WHAT’S that coming over the hill? Is it an Australotitan cooperensis? Possibly not, as it’s been extinct for at least 95 million years. But Australian palaeontologists have now confirmed its existence and said that it was one of the largest dinosaurs that ever lived.

So, is it a monster?

Very droll. It’s certainly monstrous. A member of the titanosaur family – you probably wouldn’t want them moving in next door, would you? – it would have measured 98ft in length and stood 21.3ft tall. Which means it would have been among the ten largest dinosaurs to have ever lived.

“Imagine something the size of a baseball court walking around on land,” one palaeontologist said. It would have weighed in the region of 67 tons. It is the largest dinosaur ever found in Australia.

Not even Anthony Joshua would fancy taking one then.

Well, possibly not, but they were plant-eating creatures, so as long as he didn’t get under their feet …

So, what’s the story?

In 2006 skeletal remains were found in a remote location in south-west Queensland, near the inland river Cooper Creek. Shoulder bones and pelvic bones were found mostly intact. But their fragility meant it took years to remove, prepare, study and verify that this was a previously unknown species.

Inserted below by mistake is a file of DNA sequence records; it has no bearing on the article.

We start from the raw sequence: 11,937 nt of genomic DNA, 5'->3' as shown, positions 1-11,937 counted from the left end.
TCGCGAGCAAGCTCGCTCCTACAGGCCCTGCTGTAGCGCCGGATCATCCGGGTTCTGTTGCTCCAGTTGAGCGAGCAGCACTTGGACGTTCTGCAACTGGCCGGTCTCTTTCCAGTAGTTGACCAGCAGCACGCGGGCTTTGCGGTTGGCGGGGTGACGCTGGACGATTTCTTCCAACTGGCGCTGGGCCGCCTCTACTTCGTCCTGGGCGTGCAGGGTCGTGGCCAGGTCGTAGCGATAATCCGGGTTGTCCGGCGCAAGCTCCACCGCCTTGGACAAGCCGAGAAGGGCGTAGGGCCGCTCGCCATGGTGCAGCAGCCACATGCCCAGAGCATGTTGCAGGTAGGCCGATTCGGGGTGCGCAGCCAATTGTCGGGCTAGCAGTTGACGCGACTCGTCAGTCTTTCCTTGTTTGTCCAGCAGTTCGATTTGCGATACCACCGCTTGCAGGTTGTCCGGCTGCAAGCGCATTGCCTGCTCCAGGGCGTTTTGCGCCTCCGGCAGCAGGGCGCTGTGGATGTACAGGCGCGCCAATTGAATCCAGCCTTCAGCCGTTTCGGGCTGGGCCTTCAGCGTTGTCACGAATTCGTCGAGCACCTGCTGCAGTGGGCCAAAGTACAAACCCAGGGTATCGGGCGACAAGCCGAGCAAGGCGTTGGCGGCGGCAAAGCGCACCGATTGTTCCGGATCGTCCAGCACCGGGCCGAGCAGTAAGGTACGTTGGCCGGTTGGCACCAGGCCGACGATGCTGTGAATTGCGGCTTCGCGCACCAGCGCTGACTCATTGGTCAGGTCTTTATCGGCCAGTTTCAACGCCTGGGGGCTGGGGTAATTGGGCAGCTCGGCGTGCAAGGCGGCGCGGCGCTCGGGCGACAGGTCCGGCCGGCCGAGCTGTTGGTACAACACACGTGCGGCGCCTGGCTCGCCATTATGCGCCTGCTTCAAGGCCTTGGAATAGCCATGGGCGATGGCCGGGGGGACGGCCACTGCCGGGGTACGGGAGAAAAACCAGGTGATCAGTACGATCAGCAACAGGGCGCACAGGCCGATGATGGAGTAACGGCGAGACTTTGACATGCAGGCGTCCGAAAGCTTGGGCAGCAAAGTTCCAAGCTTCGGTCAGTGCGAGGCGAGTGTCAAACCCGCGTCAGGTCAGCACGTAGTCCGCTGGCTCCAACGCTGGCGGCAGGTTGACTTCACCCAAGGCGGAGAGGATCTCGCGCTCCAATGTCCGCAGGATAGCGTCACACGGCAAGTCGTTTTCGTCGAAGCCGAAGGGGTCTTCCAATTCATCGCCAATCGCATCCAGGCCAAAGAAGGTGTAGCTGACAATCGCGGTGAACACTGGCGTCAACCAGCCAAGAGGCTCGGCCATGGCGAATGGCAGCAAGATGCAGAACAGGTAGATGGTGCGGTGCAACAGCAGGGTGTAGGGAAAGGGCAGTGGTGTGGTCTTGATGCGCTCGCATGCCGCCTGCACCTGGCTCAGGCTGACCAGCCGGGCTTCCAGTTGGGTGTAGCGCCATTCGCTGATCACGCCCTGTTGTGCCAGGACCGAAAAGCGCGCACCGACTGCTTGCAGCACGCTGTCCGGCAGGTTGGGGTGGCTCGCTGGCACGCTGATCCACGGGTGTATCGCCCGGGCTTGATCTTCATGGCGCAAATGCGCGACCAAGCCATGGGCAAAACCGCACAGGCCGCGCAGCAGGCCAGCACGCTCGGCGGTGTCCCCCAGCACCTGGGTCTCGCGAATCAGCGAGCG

“Such big, fragile bones literally took years to clean and prepare,” one of the palaeontologists told the Guardian.

Australotitan cooperensis is quite a mouthful. Has it a nickname?

Of course, close friends and palaeontologists call it Cooper.

Cooper was a member of the titanosaur family, you say.

Yes. The Titanosaurs were long-necked, small-headed herbivorous quadrupeds who lived between the late Jurassic epoch and the Cretaceous period. They could range from the Neuquensaurus, a mere 23ft and 11 tons, to the Argentinosaurus which is estimated to have weighed in at 77 tons.

You probably wouldn’t want to invite them over for a barbecue, then.

You’d need to have a decent range of vegetarian options if you did, that’s for sure.

What are the chances of other findings emerging from the ground in Australia?

Well, Queensland Museum vertebrate palaeontologist Dr Scott Hocknull has said there were more sites to survey and potentially more dinosaurs to be found.

“We know that Australotitan – or Cooper – was a plant eater,” Dr Hocknull noted. “So what was marauding around trying to eat these guys?”

I’m not sure I want to know.

The feeling’s mutual.

I’m feeling very inadequate now. Are there any dinosaurs that aren’t the size of a baseball court?

The smallest fully-grown fossil dinosaur is the lesothosaurus, which was only the size of a chicken.